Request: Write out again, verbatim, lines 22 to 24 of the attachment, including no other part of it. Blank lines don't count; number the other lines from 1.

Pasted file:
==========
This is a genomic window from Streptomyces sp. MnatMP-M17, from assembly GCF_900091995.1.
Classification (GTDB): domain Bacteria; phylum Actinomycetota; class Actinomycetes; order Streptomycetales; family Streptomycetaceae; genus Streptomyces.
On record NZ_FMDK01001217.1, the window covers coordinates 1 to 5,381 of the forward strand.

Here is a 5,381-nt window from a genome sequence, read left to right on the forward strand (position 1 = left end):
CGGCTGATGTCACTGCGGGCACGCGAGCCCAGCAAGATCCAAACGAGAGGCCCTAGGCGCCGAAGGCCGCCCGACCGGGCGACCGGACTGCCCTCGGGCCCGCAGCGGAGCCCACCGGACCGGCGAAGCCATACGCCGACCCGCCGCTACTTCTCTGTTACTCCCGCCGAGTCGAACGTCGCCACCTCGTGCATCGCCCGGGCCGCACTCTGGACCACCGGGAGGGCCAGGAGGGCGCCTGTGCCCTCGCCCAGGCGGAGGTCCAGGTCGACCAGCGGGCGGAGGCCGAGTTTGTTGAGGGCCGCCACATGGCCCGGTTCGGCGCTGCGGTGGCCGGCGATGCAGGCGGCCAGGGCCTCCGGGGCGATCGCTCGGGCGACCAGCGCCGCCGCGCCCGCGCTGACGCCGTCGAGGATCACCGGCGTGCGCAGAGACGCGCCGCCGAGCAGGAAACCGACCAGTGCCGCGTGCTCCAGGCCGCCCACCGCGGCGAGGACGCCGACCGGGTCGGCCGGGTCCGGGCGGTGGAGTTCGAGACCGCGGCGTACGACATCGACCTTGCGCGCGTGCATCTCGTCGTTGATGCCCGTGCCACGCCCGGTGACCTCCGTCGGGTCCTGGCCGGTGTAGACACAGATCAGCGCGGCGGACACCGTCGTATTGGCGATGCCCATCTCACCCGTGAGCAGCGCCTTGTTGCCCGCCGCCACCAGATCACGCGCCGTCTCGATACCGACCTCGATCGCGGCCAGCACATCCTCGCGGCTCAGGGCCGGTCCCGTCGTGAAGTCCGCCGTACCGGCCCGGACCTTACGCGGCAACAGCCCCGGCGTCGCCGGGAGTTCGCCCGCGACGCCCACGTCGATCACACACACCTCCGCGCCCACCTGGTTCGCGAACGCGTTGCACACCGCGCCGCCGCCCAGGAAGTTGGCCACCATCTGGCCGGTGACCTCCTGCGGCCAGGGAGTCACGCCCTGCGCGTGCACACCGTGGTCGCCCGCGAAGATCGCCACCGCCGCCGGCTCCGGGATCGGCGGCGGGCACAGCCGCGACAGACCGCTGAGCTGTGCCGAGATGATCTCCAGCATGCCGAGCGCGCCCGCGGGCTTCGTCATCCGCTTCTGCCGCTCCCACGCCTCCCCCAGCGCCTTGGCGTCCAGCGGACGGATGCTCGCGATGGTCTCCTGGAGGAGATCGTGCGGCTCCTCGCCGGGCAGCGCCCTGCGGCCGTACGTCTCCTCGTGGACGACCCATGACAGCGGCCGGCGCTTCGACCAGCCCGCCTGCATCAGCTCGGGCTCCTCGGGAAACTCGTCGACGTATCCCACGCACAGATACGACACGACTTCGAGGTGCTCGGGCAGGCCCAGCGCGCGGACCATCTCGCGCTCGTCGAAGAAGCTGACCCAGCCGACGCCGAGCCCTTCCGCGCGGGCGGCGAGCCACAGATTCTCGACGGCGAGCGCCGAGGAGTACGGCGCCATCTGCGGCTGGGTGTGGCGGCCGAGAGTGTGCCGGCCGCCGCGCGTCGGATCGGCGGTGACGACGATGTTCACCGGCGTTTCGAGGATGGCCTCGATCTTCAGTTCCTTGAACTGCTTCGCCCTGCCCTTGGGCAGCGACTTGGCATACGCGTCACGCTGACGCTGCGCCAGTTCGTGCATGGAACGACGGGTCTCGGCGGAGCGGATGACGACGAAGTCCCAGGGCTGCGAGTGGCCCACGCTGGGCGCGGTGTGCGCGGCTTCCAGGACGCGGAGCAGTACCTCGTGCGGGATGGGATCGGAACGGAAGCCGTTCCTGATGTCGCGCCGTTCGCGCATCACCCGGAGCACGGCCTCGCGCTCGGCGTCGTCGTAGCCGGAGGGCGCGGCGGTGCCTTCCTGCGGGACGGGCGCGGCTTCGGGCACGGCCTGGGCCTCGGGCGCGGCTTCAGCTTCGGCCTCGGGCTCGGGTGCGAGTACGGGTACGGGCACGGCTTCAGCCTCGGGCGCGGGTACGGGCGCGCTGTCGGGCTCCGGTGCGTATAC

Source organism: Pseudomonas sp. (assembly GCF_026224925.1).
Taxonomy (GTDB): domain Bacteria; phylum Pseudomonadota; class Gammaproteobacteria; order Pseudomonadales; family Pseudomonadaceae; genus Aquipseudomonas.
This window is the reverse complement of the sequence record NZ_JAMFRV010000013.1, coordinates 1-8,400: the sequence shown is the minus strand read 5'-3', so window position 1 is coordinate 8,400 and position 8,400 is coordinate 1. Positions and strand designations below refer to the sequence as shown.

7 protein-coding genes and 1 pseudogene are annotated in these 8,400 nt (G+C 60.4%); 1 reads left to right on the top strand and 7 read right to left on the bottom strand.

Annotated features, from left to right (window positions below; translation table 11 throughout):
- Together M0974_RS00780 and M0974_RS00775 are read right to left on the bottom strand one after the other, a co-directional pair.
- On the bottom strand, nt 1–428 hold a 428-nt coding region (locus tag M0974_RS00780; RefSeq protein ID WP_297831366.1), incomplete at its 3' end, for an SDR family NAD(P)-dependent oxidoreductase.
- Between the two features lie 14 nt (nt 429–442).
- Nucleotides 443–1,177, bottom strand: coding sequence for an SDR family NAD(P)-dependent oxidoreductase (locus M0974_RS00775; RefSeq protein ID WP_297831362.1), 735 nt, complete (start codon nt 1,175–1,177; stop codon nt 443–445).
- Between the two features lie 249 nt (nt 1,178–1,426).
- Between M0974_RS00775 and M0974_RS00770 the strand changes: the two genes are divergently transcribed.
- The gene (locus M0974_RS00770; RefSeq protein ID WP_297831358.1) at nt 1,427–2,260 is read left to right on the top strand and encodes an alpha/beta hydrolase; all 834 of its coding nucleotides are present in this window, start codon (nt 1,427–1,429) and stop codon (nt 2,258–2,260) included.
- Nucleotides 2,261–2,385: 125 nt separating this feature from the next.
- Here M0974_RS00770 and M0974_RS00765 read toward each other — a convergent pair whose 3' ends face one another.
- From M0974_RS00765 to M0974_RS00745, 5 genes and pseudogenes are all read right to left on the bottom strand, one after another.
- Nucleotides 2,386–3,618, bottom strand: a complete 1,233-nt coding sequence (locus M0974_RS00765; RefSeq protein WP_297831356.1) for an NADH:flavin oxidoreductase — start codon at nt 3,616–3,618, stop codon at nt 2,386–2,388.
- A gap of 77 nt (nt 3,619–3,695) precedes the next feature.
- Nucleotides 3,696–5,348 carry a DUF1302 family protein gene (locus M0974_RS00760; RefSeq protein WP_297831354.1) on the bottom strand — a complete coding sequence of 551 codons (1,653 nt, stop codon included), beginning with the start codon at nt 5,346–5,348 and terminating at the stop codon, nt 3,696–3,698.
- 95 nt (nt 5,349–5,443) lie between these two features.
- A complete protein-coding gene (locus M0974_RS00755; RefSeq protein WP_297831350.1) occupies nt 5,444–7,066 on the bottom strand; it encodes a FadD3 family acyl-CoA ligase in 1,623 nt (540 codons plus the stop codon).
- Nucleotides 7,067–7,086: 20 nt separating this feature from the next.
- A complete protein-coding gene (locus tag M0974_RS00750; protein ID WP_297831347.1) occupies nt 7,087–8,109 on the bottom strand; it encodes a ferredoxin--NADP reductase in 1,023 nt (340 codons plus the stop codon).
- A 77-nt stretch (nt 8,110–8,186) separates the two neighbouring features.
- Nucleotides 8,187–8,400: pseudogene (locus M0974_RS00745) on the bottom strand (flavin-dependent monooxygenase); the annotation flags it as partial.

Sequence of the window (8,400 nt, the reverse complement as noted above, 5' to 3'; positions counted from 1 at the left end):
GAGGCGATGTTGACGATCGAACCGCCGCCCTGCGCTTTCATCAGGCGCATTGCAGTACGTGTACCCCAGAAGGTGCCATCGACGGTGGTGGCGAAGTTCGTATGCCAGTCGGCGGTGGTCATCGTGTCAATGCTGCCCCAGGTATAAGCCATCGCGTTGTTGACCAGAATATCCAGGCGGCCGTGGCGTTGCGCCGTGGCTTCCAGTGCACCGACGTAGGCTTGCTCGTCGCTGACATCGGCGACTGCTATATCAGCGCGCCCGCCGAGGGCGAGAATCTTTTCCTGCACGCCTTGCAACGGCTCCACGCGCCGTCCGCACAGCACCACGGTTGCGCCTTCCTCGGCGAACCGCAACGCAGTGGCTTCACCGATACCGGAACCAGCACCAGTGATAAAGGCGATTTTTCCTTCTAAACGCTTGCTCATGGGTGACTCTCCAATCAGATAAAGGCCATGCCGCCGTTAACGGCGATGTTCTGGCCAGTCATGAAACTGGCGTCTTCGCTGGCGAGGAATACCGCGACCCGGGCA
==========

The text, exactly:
- A gap of 77 nt (nt 3,619–3,695) precedes the next feature.
- Nucleotides 3,696–5,348 carry a DUF1302 family protein gene (locus M0974_RS00760; RefSeq protein WP_297831354.1) on the bottom strand — a complete coding sequence of 551 codons (1,653 nt, stop codon included), beginning with the start codon at nt 5,346–5,348 and terminating at the stop codon, nt 3,696–3,698.
- 95 nt (nt 5,349–5,443) lie between these two features.